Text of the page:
Water Softeners & Conditioners Differences
A water conditioner is essentially a general term for a device that in some way affects the consistency of the water for the better. Different types of water conditioner systems are capable of filtering and eliminating chlorine which in turn improves water taste. A water softener is a type of water conditioner specifically designed to minimize water hardness. Hard water occurs when dissolved calcium or magnesium ions are present in the drinking water of a household. Hard water can cause films left on plates and glasses, residual accumulation in household appliances and unnecessary soap usage. Keep reading to see the variations between a water conditioner and a water softener.
Types of Water Conditioners
Granular activated carbon eliminates certain chemicals that are dissolved in water by trapping (or absorbing) those chemicals which are attracted to the carbon, especially organic compounds. Carbon filtration is used mainly to eliminate harmful odors or tastes from the drinking and cooking water, such as sulfur in well water or chlorine in city water. Simply, these systems prepare the water for consumption; they don't soften the water by extracting the mineral hardness. Carbon filtration can most commonly be used in the water filter pitchers sold in supermarkets and the water dispenser in your refrigerator.
Easy Type or Space Age Systems
To generate molecular agitation in the water, these electromagnetic or magnetic water conditioners use wrapped wires or magnets mounted around your pipes. This molecular agitation allows the carbonate salts that form deposits of scale around the house to blend into the water as small particles, decreasing the concentration of calcium and magnesium ions that react with soaps to create soap scum.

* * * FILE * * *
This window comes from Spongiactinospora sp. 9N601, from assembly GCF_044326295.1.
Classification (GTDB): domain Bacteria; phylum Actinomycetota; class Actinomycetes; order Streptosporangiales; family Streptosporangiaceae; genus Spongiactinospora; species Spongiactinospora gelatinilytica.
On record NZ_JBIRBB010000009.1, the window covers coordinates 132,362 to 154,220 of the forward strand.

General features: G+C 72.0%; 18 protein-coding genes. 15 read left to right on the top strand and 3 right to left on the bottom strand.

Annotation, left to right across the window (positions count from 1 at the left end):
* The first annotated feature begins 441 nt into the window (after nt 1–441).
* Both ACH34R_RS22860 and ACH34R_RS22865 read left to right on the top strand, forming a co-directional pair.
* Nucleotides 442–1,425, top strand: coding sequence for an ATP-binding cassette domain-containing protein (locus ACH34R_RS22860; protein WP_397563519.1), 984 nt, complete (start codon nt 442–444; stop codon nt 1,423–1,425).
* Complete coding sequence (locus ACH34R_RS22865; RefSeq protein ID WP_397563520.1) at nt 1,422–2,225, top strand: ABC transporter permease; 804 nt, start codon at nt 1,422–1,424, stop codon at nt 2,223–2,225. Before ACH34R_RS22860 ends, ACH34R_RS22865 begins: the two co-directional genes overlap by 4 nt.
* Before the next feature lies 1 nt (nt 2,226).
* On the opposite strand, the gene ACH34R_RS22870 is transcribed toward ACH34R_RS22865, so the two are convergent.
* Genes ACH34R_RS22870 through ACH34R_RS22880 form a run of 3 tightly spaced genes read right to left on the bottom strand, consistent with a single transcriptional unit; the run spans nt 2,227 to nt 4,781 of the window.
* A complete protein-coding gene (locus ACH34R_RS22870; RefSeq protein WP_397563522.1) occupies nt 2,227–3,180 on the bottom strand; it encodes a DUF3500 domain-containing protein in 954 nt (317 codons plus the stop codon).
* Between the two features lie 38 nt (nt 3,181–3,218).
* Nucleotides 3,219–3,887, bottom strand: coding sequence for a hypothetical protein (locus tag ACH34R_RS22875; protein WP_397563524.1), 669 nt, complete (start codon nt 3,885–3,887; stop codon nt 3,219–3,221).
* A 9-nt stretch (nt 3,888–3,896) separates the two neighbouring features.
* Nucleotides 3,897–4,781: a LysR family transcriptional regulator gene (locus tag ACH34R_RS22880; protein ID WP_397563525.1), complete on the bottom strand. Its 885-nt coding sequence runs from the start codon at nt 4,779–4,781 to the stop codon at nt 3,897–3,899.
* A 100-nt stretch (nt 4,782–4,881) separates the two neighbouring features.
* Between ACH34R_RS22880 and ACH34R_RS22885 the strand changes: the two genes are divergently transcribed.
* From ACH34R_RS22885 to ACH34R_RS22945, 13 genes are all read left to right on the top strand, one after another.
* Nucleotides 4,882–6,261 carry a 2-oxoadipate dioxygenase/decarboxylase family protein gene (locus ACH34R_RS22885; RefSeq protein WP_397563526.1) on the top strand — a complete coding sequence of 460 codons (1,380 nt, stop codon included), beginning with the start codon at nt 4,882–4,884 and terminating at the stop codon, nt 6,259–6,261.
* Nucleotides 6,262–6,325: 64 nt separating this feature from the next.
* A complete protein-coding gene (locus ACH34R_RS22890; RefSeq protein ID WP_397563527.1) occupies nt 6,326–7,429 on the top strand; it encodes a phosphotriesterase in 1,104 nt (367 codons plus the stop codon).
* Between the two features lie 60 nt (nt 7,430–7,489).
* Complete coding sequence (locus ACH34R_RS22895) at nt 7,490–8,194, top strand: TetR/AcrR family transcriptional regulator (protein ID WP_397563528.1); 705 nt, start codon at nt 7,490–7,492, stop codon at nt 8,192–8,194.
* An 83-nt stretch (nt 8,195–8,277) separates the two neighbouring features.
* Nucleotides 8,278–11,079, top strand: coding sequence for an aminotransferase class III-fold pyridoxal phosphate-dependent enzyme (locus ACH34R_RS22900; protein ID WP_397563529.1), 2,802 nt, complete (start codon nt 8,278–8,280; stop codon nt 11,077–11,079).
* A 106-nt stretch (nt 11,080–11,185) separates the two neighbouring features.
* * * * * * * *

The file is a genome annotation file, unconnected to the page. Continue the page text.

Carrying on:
Though inexpensive, the output of these tools in the scientific community is largely unproven. Moreover, because the magnetic field only occurs in the immediate region of the system, you can not handle large quantities of water at a time and the water only stays in its new state for 48 hours after treatment.
Catalytic media conditioners, also known as salt-free water softeners, do not use ion exchange to extract minerals such as salt-based equivalents from the hardness. Instead, using a physical method called Template Assisted Crystallization (TAC), the water is processed through a catalytic medium. The form of the minerals is modified to a crystal with a hardness that does not conform to surfaces. Such systems simply don't "soften" the water, they just condition it.
How a Water Softener Works
Water softening simply means you extract from the water the hardness that affects minerals (mainly calcium and magnesium) through a method called ion exchange. Salt-based water softeners produce a resin bed that filters through the water, replacing the minerals of hardness for sodium particles. When the resin bed has reached a saturation stage, the cleaning process (or regeneration) starts where a series of back flushes remove and flush the trapped minerals out of the system. Sodium particles are also replenished and softening occurs on the device.
Why You Need a Water Refiner
Seek a full home water refiner to get the advantages of the water conditioners and water softeners. These devices use a four-step procedure to eliminate foul tastes and odors, as well as the hardness from the water source of your entire house. This four-step method uses four different types of resin, or media, to combat water problems:
Ion Exchange Media — removes iron and hardness-causing minerals.
High Microporosity Granular Activated Carbon Filter — reduces chlorine, unpleasant taste, and color.
Bacteriostat 55 — inhibits bacteria growth and reduces heavy metals.
Garnet Filtration Media — provides sediment filtration and even distribution of water flow.